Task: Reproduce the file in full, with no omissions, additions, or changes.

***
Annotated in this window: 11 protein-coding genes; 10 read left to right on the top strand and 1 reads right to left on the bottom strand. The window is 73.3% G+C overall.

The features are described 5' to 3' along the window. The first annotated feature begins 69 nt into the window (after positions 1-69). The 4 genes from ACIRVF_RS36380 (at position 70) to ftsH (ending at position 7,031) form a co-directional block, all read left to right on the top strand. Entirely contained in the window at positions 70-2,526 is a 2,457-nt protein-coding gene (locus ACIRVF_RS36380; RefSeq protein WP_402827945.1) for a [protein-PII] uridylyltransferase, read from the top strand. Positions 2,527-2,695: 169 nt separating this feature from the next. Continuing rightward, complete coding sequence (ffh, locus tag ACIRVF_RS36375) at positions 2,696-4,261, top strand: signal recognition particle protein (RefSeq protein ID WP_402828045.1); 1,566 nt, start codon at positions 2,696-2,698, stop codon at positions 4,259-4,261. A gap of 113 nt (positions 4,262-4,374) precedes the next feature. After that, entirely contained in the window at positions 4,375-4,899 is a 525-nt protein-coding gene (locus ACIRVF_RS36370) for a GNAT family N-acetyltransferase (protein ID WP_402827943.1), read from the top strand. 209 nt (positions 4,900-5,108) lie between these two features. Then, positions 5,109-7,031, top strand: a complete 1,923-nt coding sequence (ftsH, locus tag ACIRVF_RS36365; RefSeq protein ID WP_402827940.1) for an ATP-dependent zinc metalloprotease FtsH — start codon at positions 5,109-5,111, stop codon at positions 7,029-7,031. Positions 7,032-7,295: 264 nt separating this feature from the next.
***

Annotated in this window: 11 protein-coding genes; 10 read left to right on the top strand and 1 reads right to left on the bottom strand. The window is 73.3% G+C overall.

The features are described 5' to 3' along the window. The first annotated feature begins 69 nt into the window (after positions 1-69). The 4 genes from ACIRVF_RS36380 (at position 70) to ftsH (ending at position 7,031) form a co-directional block, all read left to right on the top strand. Entirely contained in the window at positions 70-2,526 is a 2,457-nt protein-coding gene (locus ACIRVF_RS36380; RefSeq protein WP_402827945.1) for a [protein-PII] uridylyltransferase, read from the top strand. Positions 2,527-2,695: 169 nt separating this feature from the next. Continuing rightward, complete coding sequence (ffh, locus tag ACIRVF_RS36375) at positions 2,696-4,261, top strand: signal recognition particle protein (RefSeq protein ID WP_402828045.1); 1,566 nt, start codon at positions 2,696-2,698, stop codon at positions 4,259-4,261. A gap of 113 nt (positions 4,262-4,374) precedes the next feature. After that, entirely contained in the window at positions 4,375-4,899 is a 525-nt protein-coding gene (locus ACIRVF_RS36370) for a GNAT family N-acetyltransferase (protein ID WP_402827943.1), read from the top strand. 209 nt (positions 4,900-5,108) lie between these two features. Then, positions 5,109-7,031, top strand: a complete 1,923-nt coding sequence (ftsH, locus tag ACIRVF_RS36365; RefSeq protein ID WP_402827940.1) for an ATP-dependent zinc metalloprotease FtsH — start codon at positions 5,109-5,111, stop codon at positions 7,029-7,031. Positions 7,032-7,295: 264 nt separating this feature from the next.